Workers in Midtown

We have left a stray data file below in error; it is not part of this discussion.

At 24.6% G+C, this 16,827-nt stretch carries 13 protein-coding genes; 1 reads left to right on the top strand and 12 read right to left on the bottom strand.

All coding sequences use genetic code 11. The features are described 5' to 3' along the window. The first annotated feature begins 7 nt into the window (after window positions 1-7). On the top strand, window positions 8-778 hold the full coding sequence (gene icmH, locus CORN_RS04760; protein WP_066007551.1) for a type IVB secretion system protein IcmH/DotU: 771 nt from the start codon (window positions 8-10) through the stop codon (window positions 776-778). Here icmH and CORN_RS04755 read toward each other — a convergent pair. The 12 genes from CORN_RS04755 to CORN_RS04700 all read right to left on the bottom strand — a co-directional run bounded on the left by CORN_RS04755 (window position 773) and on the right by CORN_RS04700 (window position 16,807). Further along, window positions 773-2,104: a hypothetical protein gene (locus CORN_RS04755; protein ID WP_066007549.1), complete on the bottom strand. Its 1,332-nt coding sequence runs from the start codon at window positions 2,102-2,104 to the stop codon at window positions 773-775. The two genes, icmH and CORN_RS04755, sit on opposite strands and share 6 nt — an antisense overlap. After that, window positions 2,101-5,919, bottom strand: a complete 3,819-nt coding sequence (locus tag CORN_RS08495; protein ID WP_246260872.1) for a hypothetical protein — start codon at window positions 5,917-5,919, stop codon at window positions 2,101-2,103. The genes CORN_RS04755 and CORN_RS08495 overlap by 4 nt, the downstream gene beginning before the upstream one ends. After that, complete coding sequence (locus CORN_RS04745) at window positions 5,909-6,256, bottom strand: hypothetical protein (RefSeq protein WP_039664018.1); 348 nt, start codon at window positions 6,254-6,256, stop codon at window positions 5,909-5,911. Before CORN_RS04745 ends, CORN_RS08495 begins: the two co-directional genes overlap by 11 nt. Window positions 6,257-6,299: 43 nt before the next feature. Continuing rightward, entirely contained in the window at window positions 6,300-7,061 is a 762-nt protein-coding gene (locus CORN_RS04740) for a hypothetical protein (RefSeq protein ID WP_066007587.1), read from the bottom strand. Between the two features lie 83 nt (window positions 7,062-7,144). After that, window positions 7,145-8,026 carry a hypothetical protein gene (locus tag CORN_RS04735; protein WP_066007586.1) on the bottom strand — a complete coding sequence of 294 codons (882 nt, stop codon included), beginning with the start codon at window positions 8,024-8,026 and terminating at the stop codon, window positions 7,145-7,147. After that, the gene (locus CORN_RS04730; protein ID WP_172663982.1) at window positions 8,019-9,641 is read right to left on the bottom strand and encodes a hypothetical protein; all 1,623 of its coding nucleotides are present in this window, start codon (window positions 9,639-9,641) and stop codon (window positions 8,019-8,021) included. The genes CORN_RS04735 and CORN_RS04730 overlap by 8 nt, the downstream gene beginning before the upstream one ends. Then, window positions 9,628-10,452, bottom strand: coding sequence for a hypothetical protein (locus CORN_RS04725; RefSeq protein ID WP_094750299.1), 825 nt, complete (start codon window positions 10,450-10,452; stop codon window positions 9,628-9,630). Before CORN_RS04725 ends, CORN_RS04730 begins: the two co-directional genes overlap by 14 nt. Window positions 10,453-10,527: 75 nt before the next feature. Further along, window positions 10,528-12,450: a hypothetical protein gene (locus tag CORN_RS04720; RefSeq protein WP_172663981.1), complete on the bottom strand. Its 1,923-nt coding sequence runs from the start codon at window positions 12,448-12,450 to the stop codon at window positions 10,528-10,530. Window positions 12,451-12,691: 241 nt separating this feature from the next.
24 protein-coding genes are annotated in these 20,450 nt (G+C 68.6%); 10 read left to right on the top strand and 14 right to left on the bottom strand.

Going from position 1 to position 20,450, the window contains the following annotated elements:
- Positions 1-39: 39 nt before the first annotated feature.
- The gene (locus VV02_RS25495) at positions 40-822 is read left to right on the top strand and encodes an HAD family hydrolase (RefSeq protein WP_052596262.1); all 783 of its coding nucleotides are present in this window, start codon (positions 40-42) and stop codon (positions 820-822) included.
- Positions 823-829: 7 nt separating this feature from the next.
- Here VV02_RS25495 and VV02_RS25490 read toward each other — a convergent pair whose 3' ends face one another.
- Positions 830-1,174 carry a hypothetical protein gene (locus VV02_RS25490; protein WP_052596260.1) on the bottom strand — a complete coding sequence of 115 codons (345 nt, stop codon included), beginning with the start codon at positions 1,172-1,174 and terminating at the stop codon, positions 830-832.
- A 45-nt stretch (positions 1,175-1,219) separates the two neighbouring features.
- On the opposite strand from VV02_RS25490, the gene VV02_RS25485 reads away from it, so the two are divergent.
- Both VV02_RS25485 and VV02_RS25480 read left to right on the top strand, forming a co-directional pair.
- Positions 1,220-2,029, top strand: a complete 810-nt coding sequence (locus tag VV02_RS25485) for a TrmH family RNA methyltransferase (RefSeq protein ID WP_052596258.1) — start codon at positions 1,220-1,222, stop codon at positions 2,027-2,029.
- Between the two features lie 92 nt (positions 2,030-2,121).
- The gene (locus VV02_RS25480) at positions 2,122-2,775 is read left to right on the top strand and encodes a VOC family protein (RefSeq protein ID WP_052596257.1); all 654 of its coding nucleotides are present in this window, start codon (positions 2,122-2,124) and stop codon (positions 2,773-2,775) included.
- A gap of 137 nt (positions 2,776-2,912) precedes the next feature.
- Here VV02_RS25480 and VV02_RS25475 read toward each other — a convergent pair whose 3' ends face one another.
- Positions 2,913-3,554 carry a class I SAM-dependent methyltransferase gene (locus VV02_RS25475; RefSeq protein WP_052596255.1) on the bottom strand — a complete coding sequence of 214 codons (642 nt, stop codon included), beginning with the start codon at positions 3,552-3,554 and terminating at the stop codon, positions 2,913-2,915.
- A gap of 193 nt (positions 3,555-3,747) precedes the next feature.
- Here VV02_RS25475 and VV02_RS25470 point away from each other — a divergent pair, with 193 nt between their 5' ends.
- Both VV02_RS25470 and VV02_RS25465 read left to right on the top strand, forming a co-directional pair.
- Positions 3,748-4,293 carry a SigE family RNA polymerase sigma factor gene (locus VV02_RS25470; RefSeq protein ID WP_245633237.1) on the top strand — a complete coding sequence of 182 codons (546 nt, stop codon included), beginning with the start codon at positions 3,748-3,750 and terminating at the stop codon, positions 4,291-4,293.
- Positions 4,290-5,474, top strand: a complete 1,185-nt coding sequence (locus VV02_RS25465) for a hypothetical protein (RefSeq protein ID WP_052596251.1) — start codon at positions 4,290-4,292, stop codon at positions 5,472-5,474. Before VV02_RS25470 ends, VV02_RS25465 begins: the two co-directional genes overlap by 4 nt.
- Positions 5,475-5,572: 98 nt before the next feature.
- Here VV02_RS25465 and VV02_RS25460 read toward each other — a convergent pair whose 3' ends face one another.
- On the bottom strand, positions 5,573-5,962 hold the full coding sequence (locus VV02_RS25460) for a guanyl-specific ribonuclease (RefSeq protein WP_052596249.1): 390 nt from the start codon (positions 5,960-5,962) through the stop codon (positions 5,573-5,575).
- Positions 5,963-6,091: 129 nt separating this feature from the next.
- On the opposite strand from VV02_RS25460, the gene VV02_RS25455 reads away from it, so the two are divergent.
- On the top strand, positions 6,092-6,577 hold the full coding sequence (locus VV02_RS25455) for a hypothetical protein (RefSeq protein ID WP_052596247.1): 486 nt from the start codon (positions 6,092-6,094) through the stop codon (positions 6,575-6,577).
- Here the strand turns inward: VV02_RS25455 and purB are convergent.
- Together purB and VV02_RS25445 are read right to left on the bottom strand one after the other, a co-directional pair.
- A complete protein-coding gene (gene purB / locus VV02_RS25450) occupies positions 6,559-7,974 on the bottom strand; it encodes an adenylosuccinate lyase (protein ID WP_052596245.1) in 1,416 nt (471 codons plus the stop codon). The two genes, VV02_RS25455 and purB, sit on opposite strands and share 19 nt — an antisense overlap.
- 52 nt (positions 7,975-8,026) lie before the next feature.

As early as 1916 the New-York Tribune reported that female workers were dismayed by the lack of nourishing, reasonably priced food in midtown. Some 40 years later the problem was even more pressing, for workers of both sexes. Blue-collar workers often brought lunch from home, and office workers, reported The New York Times in 1956, had to “fend for themselves in elbow-tight snack bars, and in cafeterias where tray-toting is a daily exasperation.” As soon as they could afford it, working women made the switch to the more upscale Schrafft’s, a popular chain of restaurants famous for cheese bread, excellent vegetables, and ice cream. Increasingly, however, new office buildings were making space for employee cafeterias that offered well-priced food in comfortable, convenient surroundings—and assured employers that staff would stay close to their offices even while on their breaks.